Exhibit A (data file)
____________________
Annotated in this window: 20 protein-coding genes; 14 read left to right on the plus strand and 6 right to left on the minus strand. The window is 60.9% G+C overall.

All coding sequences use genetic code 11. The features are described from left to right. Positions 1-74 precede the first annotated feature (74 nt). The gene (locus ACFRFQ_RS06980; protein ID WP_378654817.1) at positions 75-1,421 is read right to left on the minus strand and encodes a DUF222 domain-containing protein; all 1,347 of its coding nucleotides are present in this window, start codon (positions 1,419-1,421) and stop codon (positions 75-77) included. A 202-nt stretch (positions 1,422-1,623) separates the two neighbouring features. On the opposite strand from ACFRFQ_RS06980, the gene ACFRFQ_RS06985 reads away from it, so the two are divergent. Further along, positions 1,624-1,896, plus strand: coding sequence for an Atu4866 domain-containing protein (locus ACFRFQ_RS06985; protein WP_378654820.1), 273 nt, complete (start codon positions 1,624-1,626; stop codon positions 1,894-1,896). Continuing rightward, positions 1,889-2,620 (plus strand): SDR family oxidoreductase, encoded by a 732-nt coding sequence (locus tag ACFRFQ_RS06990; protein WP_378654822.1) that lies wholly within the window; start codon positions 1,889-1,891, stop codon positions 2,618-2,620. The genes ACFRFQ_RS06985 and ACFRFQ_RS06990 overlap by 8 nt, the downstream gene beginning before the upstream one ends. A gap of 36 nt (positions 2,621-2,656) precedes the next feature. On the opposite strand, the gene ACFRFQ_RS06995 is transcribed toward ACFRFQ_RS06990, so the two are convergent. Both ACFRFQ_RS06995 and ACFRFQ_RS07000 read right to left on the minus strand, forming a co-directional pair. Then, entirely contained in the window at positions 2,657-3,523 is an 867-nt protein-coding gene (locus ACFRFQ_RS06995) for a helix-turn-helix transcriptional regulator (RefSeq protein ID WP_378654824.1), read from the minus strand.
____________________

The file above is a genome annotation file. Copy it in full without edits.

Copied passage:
Annotated in this window: 20 protein-coding genes; 14 read left to right on the plus strand and 6 right to left on the minus strand. The window is 60.9% G+C overall.

All coding sequences use genetic code 11. The features are described from left to right. Positions 1-74 precede the first annotated feature (74 nt). The gene (locus ACFRFQ_RS06980; protein ID WP_378654817.1) at positions 75-1,421 is read right to left on the minus strand and encodes a DUF222 domain-containing protein; all 1,347 of its coding nucleotides are present in this window, start codon (positions 1,419-1,421) and stop codon (positions 75-77) included. A 202-nt stretch (positions 1,422-1,623) separates the two neighbouring features. On the opposite strand from ACFRFQ_RS06980, the gene ACFRFQ_RS06985 reads away from it, so the two are divergent. Further along, positions 1,624-1,896, plus strand: coding sequence for an Atu4866 domain-containing protein (locus ACFRFQ_RS06985; protein WP_378654820.1), 273 nt, complete (start codon positions 1,624-1,626; stop codon positions 1,894-1,896). Continuing rightward, positions 1,889-2,620 (plus strand): SDR family oxidoreductase, encoded by a 732-nt coding sequence (locus tag ACFRFQ_RS06990; protein WP_378654822.1) that lies wholly within the window; start codon positions 1,889-1,891, stop codon positions 2,618-2,620. The genes ACFRFQ_RS06985 and ACFRFQ_RS06990 overlap by 8 nt, the downstream gene beginning before the upstream one ends. A gap of 36 nt (positions 2,621-2,656) precedes the next feature. On the opposite strand, the gene ACFRFQ_RS06995 is transcribed toward ACFRFQ_RS06990, so the two are convergent. Both ACFRFQ_RS06995 and ACFRFQ_RS07000 read right to left on the minus strand, forming a co-directional pair. Then, entirely contained in the window at positions 2,657-3,523 is an 867-nt protein-coding gene (locus ACFRFQ_RS06995) for a helix-turn-helix transcriptional regulator (RefSeq protein ID WP_378654824.1), read from the minus strand.